The goal is to discover a repeated pattern about why a candidate leaves employment. Hopefully the reasons are logical and not linked to circumstances they caused.
- Tell me about a sale where you remained persistent, even though everyone else around you had given up.
What you’re looking for: You’re hoping to measure a person’s optimism, which is one of the three main components of drive. You should look for stories about remaining resilient and sticking to their guns, even after a prospect blew them off or their colleagues decided the situation was hopeless. The stories can be about sales or even about other incidents at work or school where they remained optimistic.
- What kinds of sacrifices have you had to make to be successful?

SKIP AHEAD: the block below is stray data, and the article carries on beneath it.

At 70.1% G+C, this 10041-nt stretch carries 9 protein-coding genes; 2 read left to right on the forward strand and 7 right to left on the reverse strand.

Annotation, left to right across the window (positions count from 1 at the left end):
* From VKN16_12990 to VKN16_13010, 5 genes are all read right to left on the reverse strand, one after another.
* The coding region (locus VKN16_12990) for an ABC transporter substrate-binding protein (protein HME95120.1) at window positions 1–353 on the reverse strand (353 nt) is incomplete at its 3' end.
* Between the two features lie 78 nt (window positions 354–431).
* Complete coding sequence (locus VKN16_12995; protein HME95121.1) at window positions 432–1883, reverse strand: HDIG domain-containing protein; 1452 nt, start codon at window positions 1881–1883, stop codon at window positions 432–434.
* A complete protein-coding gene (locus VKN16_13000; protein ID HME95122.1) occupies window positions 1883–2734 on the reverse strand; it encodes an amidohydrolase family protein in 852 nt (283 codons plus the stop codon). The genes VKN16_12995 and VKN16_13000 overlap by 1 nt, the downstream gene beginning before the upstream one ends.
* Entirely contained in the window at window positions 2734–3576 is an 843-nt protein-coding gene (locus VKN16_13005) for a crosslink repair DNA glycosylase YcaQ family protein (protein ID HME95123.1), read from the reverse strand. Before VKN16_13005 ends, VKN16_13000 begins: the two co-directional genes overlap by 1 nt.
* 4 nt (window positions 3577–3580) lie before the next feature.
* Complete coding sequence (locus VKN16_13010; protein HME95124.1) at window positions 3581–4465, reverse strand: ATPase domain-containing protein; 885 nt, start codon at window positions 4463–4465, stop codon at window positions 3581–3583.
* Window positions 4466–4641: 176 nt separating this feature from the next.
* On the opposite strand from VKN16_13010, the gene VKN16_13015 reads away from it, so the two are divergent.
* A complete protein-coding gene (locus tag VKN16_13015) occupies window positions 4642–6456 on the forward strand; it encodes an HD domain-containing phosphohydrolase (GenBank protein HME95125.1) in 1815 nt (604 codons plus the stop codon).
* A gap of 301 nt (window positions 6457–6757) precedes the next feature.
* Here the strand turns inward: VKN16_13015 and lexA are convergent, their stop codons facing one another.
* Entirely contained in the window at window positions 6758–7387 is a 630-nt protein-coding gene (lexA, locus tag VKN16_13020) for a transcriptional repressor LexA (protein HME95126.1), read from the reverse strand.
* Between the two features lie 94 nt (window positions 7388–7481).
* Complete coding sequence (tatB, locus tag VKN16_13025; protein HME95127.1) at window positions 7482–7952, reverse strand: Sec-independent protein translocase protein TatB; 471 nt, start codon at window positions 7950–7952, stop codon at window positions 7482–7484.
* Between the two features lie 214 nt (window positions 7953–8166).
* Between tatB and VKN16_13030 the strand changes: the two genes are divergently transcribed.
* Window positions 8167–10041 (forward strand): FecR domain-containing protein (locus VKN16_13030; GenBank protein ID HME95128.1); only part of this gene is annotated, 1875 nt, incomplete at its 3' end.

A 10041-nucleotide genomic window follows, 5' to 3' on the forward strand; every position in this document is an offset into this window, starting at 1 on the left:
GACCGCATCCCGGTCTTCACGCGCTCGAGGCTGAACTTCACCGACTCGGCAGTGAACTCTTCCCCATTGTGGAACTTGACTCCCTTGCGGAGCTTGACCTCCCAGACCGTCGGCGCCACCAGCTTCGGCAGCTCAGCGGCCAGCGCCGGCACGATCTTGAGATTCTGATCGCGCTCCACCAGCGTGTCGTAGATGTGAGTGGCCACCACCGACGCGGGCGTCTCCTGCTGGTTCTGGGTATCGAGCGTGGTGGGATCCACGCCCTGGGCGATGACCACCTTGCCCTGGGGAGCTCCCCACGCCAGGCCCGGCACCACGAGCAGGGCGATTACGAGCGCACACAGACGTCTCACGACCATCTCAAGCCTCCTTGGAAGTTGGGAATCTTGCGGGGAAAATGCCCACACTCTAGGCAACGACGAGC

What you’re looking for: What kinds of sacrifices has the candidate had to make to be successful? You can also listen for what the person considers to be a sacrifice? Was it that they had to come in a couple weekends last year, or was it more substantial? If you get the sense that you’re talking to someone who wants to dial down their commitment to their job, you’re not talking to a hunter.
- When was the last time you were competitive at work?
What you’re looking for: This question attempts to uncover how competitive a candidate may be. Competitive people will get animated while describing the situation and will likely share that it was enjoyable and motivating.
- Where is your confidence the highest? The lowest?